Legalization advocates still have a long way to go before they can claim final victory. Even if many more states abolish their laws banning marijuana, the federal law banning remains in force. Even if it is not enforced very often, its very existence is a deterrent to investment in marijuana production and distribution. Enforcement could expand with a change in public opinion, or the election of a hostile presidential administration. So far, there has not been much in the way of a serious effort to repeal the federal law. Hopefully, that will change in the next few years.

    Even if marijuana is fully legalized in the next few years, it will only be the start of the larger struggle to end the War on Drugs as a whole. Most of the enormous harm inflicted by that war is caused by the banning of other drugs. Although skepticism about the War on Drugs is growing on both left and right, as yet there is little public support for legalizing currently banned drugs other than marijuana.

    To paraphrase Winston Churchill, the current wave of state-level marijuana legalization is not the end of the War on Drugs. It isn’t even the beginning of the end. But hopefully it will turn out to be the end of the beginning of its demise.

    Ilya Somin is Professor of Law at George Mason University. His research focuses on constitutional law, property law, and popular political participation.

    By Ilya Somin - The Washington Post/Oct. 14, 2015
    Art: The Cannabist
    Newshawk Crew

    Author Bio

    BT2H is a retired news editor and writer from the NYC area who, for health reasons, retired to a southern US state early, and where BT2H continues to write and to post drug-related news to DF.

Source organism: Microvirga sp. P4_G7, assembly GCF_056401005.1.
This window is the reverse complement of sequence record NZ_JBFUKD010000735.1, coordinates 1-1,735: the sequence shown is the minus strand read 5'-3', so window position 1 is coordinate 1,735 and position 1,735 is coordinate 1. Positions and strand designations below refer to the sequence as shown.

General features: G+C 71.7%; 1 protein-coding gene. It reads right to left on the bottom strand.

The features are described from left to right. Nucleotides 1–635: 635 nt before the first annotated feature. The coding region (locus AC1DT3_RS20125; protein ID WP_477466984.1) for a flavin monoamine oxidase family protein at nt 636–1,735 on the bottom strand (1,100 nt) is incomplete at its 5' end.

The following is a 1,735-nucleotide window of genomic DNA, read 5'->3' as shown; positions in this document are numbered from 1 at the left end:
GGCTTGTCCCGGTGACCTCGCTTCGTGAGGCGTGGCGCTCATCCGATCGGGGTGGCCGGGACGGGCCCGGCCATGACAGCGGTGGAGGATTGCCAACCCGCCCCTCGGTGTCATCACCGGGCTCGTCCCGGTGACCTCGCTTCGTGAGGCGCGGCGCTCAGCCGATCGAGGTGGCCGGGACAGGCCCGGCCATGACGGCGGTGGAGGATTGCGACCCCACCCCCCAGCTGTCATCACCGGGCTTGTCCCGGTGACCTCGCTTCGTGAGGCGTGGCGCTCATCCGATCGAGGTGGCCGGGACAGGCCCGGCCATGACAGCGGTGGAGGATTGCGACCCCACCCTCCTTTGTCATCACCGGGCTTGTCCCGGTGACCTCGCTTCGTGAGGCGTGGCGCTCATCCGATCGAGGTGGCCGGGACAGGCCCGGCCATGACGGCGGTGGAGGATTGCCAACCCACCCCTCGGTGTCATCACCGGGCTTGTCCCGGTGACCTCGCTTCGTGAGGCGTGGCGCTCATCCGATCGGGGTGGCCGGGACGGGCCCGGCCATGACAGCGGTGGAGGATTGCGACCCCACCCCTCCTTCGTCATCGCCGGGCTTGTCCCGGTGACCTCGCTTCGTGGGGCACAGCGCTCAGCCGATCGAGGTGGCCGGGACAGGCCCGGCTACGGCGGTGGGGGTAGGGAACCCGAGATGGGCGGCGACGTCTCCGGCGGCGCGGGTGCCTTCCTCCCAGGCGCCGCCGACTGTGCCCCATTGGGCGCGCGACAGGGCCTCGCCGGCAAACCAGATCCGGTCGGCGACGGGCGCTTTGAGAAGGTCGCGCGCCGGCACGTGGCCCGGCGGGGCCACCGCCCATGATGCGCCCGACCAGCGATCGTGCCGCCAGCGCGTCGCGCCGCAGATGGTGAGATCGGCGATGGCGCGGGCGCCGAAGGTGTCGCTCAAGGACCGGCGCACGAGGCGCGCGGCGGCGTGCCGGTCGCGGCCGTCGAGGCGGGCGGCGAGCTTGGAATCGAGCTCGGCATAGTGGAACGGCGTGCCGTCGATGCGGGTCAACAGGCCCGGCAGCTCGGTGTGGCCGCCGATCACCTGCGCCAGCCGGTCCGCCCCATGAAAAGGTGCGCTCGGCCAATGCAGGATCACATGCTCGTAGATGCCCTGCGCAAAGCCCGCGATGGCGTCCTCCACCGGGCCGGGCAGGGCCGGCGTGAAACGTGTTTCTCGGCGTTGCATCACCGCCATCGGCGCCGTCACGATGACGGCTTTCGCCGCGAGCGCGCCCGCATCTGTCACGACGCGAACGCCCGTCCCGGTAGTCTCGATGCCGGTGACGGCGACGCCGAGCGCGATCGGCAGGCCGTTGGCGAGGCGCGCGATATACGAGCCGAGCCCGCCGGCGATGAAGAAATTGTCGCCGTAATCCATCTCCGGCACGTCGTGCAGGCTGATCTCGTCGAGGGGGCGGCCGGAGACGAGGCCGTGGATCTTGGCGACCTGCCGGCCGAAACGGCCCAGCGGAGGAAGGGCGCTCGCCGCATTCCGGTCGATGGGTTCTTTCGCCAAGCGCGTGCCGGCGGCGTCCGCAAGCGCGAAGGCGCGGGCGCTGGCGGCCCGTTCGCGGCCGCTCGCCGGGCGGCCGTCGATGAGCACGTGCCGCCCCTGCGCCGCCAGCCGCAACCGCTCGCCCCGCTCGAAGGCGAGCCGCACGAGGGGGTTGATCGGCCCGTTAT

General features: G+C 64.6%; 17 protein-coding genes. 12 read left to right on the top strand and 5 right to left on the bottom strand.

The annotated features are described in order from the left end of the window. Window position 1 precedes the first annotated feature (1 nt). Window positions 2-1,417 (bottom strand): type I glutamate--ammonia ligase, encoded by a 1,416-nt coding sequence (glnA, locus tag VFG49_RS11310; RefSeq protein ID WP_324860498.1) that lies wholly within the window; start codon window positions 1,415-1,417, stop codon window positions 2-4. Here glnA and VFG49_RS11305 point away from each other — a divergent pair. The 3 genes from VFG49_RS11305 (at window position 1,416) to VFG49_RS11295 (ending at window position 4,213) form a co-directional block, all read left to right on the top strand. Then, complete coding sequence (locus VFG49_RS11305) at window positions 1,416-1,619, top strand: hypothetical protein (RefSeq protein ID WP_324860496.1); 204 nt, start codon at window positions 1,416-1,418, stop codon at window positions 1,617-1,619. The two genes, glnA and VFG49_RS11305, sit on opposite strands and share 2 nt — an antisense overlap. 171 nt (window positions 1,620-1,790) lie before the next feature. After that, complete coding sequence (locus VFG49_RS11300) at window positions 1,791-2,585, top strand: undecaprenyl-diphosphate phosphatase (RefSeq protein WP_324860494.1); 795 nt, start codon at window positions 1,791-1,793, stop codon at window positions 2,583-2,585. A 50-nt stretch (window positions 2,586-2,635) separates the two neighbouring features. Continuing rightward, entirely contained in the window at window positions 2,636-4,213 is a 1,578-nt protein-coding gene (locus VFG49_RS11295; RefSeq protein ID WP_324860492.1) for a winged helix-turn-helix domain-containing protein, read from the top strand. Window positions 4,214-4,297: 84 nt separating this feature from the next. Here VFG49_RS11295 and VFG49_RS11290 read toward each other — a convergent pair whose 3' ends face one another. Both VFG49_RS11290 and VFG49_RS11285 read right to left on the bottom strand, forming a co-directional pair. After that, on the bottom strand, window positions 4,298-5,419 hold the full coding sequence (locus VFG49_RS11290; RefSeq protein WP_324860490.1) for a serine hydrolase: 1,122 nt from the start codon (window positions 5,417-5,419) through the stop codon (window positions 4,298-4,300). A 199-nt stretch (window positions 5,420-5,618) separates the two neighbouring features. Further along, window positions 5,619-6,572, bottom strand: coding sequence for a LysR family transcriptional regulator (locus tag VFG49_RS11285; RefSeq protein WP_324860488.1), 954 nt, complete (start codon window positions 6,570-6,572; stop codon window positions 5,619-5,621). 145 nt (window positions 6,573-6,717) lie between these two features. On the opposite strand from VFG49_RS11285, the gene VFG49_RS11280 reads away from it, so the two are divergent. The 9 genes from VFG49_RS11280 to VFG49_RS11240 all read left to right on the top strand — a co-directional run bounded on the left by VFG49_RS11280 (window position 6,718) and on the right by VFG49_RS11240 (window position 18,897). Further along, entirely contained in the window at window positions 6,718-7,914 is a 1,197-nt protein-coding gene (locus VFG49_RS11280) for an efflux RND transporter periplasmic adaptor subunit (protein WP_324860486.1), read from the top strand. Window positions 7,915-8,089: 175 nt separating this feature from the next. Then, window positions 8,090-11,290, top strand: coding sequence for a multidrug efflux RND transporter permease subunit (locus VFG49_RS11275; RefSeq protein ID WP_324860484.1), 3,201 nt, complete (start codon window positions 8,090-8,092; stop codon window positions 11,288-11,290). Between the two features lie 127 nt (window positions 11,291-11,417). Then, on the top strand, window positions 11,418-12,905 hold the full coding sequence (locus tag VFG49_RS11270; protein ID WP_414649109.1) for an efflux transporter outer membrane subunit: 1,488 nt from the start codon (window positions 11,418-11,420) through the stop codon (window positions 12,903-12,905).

1. gonzochef
    Interesting article, thank you for posting this. I have friends in Colorado and I am from Washington, and we often argue over whose pot laws are better. I believe Washington's system is better for the consumer, but that is for a different thread...
    I've noticed that while I used to be quite aware about what was happening nationwide in marijuana news, as soon as my state legalized, I no longer cared much about what was going on anywhere else. How selfish. I'm not surprised that Oregon has legalized, nor am I surprised really that Alaska has, either. What does surprise me is that I had no idea that this was happening. My ignorance to this news is stunning, considering there was a time not too long ago that not much about legalization in any state would pass without my knowledge.
    It seems like those of us from states where it is legalized seem to take it for granted that we have it, and perhaps also take it for granted that it will soon spread (more or less) nationwide. I don't mean to speak for all Washingtonians, but I have noticed that my friends who are consumers of marijuana are mostly happy the local battle is over and don't plan on going anywhere that they can't have their weed. Producers of marijuana that I know tend to be far more interested in local legislation because those are the parameters they have to live within. I for one am a little embarrassed to have not been aware of Oregon's legislation.
  2. Alien Sex Fiend
    the third state?

    Washington, Colorado, Alaska, Oregon


    Visual Aid
    Thats funny! who would need a pound of weed a month anyway?